World Vision, known best for its child sponsorship programs, has become the largest and most significant evangelical relief and development agency. The organization’s Wikipedia page vaguely describes its humanitarian origins. Its official website features a similarly vague history, preferring to tout its culturally appropriate development work. But its story is much more vivid than these very brief narratives suggest. In its early years World Vision operated from a posture of full-throated, flag-waving Christian Americanism. The organization was an authentic creation of the Cold War.
World War II reshaped evangelicalism into a less isolationist posture. The rising neo-evangelical movement, led by the National Association of Evangelicals, Christianity Today, and Billy Graham, nurtured cultural and social ambitions. Encouraged by their own successful contributions to the Allied defeat of Nazism, evangelicals saw a place for themselves in an America they viewed as once belonging to them. Building evangelical institutions to compete with secular institutions, locating Christianity Today just down the street from the White House, and conducting crusades in the heart of liberal cities such as Los Angeles and New York City reflected the bold aspirations of the neo-evangelical movement.
These ambitions took geo-political shape as the Nazi threat gave way to the red tide of Marxism. Communist aggression in Southeast Asia, Europe, Africa, and even the Americas invigorated evangelical interest in global affairs. Anticommunist activism often meshed with missionary activity as evangelicals fanned the world in airplanes that were less expensive and more efficient than nineteenth-century ships. This offense against godless communism, in its evangelistic and political forms, claimed a social dimension to faith. Political and economic systems mattered, even if only to preserve space for conversions. Representative evangelical periodicals—Moody Monthly, the Sunday School Times, and the Pentecostal Evangel—showed considerably more attention to international matters in 1950 than in the preceding decades.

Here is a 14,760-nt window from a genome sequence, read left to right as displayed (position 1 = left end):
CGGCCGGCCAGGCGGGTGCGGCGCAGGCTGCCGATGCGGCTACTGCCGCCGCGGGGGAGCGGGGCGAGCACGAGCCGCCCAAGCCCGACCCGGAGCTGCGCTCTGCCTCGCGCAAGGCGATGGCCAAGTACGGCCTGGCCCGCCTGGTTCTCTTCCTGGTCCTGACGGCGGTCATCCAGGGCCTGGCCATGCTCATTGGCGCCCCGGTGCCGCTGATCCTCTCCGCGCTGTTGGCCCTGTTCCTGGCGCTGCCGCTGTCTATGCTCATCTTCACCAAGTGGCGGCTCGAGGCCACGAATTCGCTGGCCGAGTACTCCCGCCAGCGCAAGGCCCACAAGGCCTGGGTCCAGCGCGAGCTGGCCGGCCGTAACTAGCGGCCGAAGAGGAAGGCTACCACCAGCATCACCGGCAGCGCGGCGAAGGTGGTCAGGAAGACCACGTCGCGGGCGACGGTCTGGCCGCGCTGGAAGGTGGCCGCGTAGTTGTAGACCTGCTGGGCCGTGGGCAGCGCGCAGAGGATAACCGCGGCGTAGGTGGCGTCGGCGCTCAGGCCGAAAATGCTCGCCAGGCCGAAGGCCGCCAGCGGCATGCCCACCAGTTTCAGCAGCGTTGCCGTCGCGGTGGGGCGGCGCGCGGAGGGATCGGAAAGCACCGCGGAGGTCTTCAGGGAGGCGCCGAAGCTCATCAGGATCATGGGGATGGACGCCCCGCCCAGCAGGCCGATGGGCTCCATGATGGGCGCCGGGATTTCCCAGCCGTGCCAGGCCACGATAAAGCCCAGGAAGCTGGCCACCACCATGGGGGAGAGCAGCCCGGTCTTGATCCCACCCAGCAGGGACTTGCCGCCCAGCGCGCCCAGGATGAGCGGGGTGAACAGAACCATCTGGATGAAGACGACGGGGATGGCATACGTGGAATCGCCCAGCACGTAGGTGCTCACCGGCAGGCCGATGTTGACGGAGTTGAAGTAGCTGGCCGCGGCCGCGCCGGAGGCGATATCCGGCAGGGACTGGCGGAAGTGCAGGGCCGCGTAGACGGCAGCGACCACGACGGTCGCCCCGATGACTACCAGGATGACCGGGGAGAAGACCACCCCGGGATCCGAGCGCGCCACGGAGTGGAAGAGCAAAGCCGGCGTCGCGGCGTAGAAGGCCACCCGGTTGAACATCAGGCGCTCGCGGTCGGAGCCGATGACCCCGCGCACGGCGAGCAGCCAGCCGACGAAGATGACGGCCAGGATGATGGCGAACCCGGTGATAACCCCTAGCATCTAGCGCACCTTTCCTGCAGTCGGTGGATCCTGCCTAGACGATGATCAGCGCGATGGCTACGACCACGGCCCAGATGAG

World Vision, established in 1950 both to help Korean orphans and to stem the expansion of communism in Korea, framed the conflict in apocalyptic terms. “Like a deadly red plague spreading out in all directions,” founder Bob Pierce wrote, “the massive force of Communism has spread over the globe until today it claims over one third of the world’s population.” Pierce produced popular films called The Red Plague and The Poison of Communism. In between caring for orphans, building hospitals and supporting American GIs, World Vision staged a huge evangelistic crusade in Seoul. Pierce framed the event dramatically: “With Communist jet bombers poised only twenty seconds from Seoul as these words are written, the Seoul Crusade might well prove to be one of the most strategic evangelistic efforts of our day.” For American evangelicals in the immediate postwar era, defeating communism and spreading the gospel were companion efforts. Each utilized a rhetoric of liberty. America would protect the human rights of peoples threatened by the tyranny of Marxism. Then they would be positioned to receive spiritual liberties offered by Christ.
World Vision moved quickly past its Cold War origins. Even before the demise of the Soviet Union in the late 1980s, World Vision had de-Americanized as recipient nations from Europe, Asia, Latin America, and Africa became full partners of World Vision International. The dominance of the U.S. office was replaced by a United Nations-style confederacy. But that’s a post for another time.